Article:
The KVVL improves the laryngoscopic view, achieving a better glottic view.
Murphy et al.  obtained similar results in their study when comparing the KVVL with the ML.
Maharaj et al.  obtained similar results when they compared the AL with the ML while performing manual in-line axial stabilization.
Kaplan et al.  also demonstrated significant improvement in the Cormack–Lehane score while using video laryngoscopy to obtain a direct naked-eye view with external laryngeal manoeuvres and a video monitor view within the same attempt.
Regarding the number of intubation attempts in the present study, there was no significant difference.
Maharaj et al. reported nearly the same results in their study on endotracheal intubation using the AL and ML .
As for optimization manoeuvres required, both devices needed some optimization manoeuvres such as external laryngeal manipulations (BURP) and changing the blade size. The KVVL needed less optimization manoeuvres, showing that it offered easier intubating conditions.
Similar results were documented by Black  in a similar study comparing the AL with the ML, showing that all patients intubated using the AL did not require any optimization manoeuvres.
When considering the duration of the intubation procedure, the mean tube insertion time was 19.10±7.08 in group M and 17.34±4.62 in group K. Therefore, no significant difference was present between intubation insertion time with both laryngoscopes.
Different results were documented by Maharaj et al.  in the same study when comparing the AL with the ML.
Similar results were obtained by Serocki et al.  and Carsten et al. , who showed that there was no significant difference between the time needed to achieve laryngeal view and successful intubation between the video laryngoscope group and the direct laryngoscope group.
The present study showed that all patients were successfully intubated by the KVVL, but there was no significant difference between the two groups in comparing success/failure rates.
The same results were obtained by Black  in their study on intubating patients at increased risk for difficult intubation using both the AL and the ML.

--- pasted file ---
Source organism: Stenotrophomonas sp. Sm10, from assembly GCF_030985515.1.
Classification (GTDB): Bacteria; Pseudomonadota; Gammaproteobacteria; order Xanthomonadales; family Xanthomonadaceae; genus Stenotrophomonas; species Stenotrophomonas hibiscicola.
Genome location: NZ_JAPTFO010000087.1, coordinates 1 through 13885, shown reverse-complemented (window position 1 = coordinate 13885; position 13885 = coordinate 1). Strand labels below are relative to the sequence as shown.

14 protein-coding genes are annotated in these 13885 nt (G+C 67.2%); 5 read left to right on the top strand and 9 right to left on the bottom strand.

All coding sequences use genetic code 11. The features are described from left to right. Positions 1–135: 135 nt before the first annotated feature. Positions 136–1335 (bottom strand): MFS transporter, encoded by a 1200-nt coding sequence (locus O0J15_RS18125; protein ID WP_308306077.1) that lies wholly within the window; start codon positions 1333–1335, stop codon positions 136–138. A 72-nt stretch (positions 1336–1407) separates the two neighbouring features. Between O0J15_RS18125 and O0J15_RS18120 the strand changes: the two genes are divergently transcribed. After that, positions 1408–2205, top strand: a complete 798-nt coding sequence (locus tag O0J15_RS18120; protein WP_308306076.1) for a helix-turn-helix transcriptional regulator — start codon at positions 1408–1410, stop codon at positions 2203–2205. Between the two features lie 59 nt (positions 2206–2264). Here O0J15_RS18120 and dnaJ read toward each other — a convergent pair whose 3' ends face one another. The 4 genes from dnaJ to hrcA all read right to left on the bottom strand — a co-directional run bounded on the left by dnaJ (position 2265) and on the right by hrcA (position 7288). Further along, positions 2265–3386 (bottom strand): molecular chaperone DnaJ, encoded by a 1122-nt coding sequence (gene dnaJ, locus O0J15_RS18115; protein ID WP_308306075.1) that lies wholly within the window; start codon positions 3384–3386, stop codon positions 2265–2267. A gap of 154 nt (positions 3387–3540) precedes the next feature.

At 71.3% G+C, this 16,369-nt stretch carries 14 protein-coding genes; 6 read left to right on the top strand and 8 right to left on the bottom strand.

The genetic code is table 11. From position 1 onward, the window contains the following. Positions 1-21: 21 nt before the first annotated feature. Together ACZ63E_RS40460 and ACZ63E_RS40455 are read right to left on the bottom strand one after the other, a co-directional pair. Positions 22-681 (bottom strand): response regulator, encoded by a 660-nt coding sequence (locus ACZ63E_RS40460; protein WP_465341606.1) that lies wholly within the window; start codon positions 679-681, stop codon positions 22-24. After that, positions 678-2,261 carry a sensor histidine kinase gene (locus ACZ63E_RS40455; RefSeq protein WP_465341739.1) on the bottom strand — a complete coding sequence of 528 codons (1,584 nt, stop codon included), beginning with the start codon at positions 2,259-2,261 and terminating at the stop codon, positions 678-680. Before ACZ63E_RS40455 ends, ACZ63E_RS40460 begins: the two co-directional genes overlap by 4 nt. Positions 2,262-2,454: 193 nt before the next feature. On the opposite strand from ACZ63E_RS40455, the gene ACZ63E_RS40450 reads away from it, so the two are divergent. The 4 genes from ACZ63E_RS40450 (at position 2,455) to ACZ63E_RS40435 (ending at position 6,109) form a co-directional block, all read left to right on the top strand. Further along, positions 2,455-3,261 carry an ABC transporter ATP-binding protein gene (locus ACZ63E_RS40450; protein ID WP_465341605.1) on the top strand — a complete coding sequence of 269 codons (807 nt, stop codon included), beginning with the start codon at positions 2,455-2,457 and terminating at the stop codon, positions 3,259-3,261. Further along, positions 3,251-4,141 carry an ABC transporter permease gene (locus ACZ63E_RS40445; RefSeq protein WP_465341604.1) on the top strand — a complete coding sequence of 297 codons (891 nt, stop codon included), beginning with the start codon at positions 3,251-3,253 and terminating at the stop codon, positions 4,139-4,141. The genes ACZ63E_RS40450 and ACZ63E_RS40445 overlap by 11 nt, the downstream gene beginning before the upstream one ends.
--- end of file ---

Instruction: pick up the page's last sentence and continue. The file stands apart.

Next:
The KVVL has been found to be more effective in reducing haemodynamic responses to laryngoscopy and intubation, improvement in the laryngoscopic view with a high success rate, easier procedure of laryngoscopy and intubation and the least usage of assisting manoeuvres during endotracheal intubation.
Financial support and sponsorship
Conflicts of interest
There are no conflicts of interest.
| References|| |
Peterson GN, Domino KB, Caplan RA, Posner KL, Lee LA, Cheney FW. Management of the difficult airway: a closed claims analysis. Anaesthesiology 2005; 103:33–39.
Levitan RM, Pisaturo JT, Kinkle WC, Butler K, Everett WW. Stylet bend angles and tracheal tube passage using a straight-to-cuff shape. Acad Emerg Med 2006; 13:1255–1258.
Cavus E, Kieckhaefer J, Doerges V, Moeller T, Thee C, Wagner K. The C-MAC videolaryngoscope: first experiences with a new device for videolaryngoscopy-guided intubation. Anesth Analg 2010; 110:473–477.
Sakles JC, Brown CAIII, Bair AE. Tracheal intubation: video laryngoscopy. In: Walls R, Murphy M, editors. Emergency airway management
. 4th ed. Philadelphia: Lippincott Williams & Wilkins; 2012. 139–157.
Cook TM. A new practical classification of laryngeal view. Anaesthesia 2000; 55:274–279.
Russi CS, Wilcox CL, House HR. The laryngeal tube device: a simple and timely adjunct to airway management. Am J Emerg Med 2007; 25:263–267.
Ralph LJ, Pieters BG, Maathuis MA, Serroyen JJ, Marco MA, Wouters E. Endotracheal intubation using video-laryngoscopy causes less cardiovascular responses compared to classic direct laryngoscopy. Acta Anaesthesiol Belg 2012; 634:181–186.
Maharaj CH, Costello JF, Harte BH, Laffey JG Evaluation of the Airtraq and Macintosh laryngoscopes in patients at increased risk for difficult tracheal intubation. Anaesthesia 2008; 63:182–188.
Park SY, Kim ST, Shin YD. The effect of tracheal intubation with the Levitan FPS scope or Macintosh laryngoscope on the arterial pressure and heart rate. Anesth Pain Med 2010; 5:125-129.
Murphy LD, Kovacs GJ, Reardon PM, Law JA. Comparison of the king vision video laryngoscope with the Macintosh laryngoscope. J Emerg Med 2014; 47:239–246.
Maharaj CH, Buckley E, Harte BH, Laffey JG. Endotracheal intubation in patients with cervical spine immobilization: a comparison of Macintosh and Airtraq laryngoscopes. Anesthesiology 2007; 107:53–59.
Kaplan MB, Hagberg CA, Ward DS, Brambrink A, Chhibber AK, Heidegger T et al.
Comparison of direct and video-assisted views of the larynx during routine intubation. J Clin Anesth 2006; 18:357–362.
Black JJ. Emergency use of the Airtraq laryngoscope in traumatic asphyxia: case report. Emerg Med J 2007; 24:509–510.
Serocki G, Neumann T, Scharf E, Dörges V, Cavus E. Indirect videolaryngoscopy with C-MAC D-Blade and GlideScope: a randomized, controlled comparison in patients with suspected difficult airways. Minerva Anestesiol 2013; 79:121–129.
Carsten TH, Cavus E, Moeller TH, Kieckhaefer J, Doerges V, Wagner K. A randomized, controlled crossover comparison of the C-MAC videolaryngoscope with direct laryngoscopy in 150 patients during routine induction of anaesthesia. Anesthesiology 2011; 11:6.
[Figure 1], [Figure 2], [Figure 3], [Figure 4], [Figure 5]
[Table 1], [Table 2], [Table 3], [Table 4]